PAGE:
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3 risks with Agile decision making

3 risks with Agile decision making

Agile teams are generally cohesive and are empowered and expected to make day-to-day decisions. A large part of empowerment in Agile methods is that the team makes the decisions, not the project manager. However, there are some risks involved with this type of decision making. In this article I describe some possible risks.

Group think

The first risk in decision making is group think.

Group think has the following symptoms:

  • Little or no consideration of alternate plans
  • Risk is not assessed
  • No review is taken of rejected plans
  • Advice from outsiders is not sought
  • Facts that support the plan are acknowledged, facts that do not support the plan are ignored
  • Contingency plans are not created

Surprisingly, synergy and loyalty to each other and to the team leader are a team’s greatest qualities, however, they are the same factors that lead to group think.

Abilene Paradox symptom

The second risk in decision making is the Abilene Paradox symptom.

The Abilene Paradox symptom has the following symptoms:

  • Members, as individuals, privately agree on the correct decision to make. This is not shared with the group.
  • Members, as individuals, privately agree on how the problem or situation being addressed can be resolved. This is not shared with the group.
  • Instead of communicating their views, members keep their views and reservations to themselves, agreeing with views they are opposed to. As the individuals have not presented their views and reservations, a collective decision is made that is actually contrary to the views of all members.
  • Members feel frustration, even anger, at this and find someone, or some people, to blame.

The Abilene Paradox is real. How often have you agreed to a suboptimal solution? What if every other team member felt the same way about this solution?

Decision hijacking

The third risk in decision making is decision hijacking. This happens when for example a developer implements features that are not needed right now. The developer hijacks the decision to implement these features.

Example during daily stand-up:
Developer: The customer databases will be used by several applications, so I have implemented support for dealing with various technologies, including Oracle. It took a lot of time. Scrum master: Did we not agree on postponing this? Developer: We need this later and now it is done.”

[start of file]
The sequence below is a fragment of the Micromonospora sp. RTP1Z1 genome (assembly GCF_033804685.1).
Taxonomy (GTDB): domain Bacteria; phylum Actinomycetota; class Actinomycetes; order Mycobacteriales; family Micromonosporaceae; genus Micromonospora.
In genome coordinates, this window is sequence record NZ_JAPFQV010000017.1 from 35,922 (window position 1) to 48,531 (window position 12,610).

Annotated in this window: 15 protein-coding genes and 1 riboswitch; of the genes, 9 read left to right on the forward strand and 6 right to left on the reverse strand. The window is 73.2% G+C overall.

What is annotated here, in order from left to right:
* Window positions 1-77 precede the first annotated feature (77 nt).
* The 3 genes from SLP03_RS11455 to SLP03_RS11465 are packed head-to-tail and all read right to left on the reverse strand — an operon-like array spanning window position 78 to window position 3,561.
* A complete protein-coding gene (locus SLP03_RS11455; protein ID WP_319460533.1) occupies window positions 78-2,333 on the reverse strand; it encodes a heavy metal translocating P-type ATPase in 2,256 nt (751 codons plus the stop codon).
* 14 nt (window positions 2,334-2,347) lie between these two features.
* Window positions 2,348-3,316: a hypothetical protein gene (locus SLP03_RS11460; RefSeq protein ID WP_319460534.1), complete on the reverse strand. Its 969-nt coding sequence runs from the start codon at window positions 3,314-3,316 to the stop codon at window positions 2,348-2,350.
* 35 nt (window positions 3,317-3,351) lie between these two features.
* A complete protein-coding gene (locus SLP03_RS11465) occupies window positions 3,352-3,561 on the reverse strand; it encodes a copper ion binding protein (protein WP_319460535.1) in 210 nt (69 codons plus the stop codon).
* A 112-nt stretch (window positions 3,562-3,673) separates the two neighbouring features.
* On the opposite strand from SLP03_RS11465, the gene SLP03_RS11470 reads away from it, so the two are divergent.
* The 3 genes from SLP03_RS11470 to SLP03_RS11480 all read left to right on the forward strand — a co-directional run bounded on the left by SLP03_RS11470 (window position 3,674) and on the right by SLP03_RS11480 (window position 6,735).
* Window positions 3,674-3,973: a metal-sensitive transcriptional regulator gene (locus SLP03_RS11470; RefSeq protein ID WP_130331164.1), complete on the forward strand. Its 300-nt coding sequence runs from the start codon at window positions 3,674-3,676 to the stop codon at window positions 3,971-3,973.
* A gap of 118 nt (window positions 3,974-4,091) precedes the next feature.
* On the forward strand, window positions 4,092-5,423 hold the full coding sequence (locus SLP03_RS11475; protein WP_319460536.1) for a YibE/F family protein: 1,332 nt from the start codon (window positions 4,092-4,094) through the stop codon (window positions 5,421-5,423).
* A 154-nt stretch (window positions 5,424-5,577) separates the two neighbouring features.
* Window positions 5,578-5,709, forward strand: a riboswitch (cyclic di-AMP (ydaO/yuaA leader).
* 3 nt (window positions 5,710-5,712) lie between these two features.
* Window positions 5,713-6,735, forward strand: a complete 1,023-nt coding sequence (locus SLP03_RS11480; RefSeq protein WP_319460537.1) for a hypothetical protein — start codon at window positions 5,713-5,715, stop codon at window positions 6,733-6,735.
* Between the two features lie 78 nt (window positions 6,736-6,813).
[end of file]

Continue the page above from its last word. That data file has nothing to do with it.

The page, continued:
Decision hijacking is a big problem because the decision making itself is removed from the team as a whole. This behavior has a big impact on trust within the team.

Solutions

Conflict in Agile software development projects can be beneficial to both process and product.

The literature proposes some solutions to the problems with decision making described above. These solutions are based on the existence or stimulation of intra-group conflict:

  • Separate groups should be formed, under different leaders, to propose solutions to the same problem (groupthink)
  • A devil’s advocate should be appointed (groupthink, Abilene paradox)

For the decision hijacking risk, make sure that developers are on the same page. Working together as a team means taking decisions together.

Sources:

  1. McAvoy, John, en Tom Butler. “The role of project management in ineffective decision making within Agile software development projects.” European Journal of Information Systems 18.4 (2009): 372-383. Web.
  2. Moe, Nils Brede, Torgeir Dingsøyr, en Tore Dybå. “A teamwork model for understanding an agile team: A case study of a Scrum project.” Information and Software Technology 52.5 (2010): 480-491. Web.
June 22, 2010 Comments are Disabled Read More
It’s not about the features!

It’s not about the features!

I believe that any software developing company that wants to have a competitive advantage needs to stop focusing on just building features, but instead focus on the users.

Many companies seem to focus on the checklist of features that are dreamed up by marketing. Most of these checklists result from doing ‘competitive analysis’, just look at what the competitors, and do that too. Development teams have to copy all the software features of the competition, just to keep up. That is mediocrity at its best.

Developing software is not a unique trait. It’s not that hard as it used to be, the lab coats are long since gone. Coding can be outsourced to China or India at a fraction of the cost, as can many other aspects of software development.

Shipping a huge amount of features became relatively cheap. The time of industrialization has come for software development. Lines of code are becoming cheaper every minute. A lot of open source software (‘free software’) now has the same (or more) features as commercial available software.

So, it is not about building a huge amount of features.

It is about building clever software that works really well, in its context. Companies have to build revolutionary, groundbreaking, surprisingly good software to be noticed and successful. It has to be different and fresh, revolutionary perhaps.

How do you do that? Invest in interaction design. Do research to find out who your users really are. Talk to them. The real users.

Learn about them. Find out what they need. Find out what they like, what they don’t like.
Learn where your software becomes part of their lives.

Learn how to improve. Improve your software, and learn more. Make your users happy. Never lose them out of sight.

June 1, 2010 5 comments Read More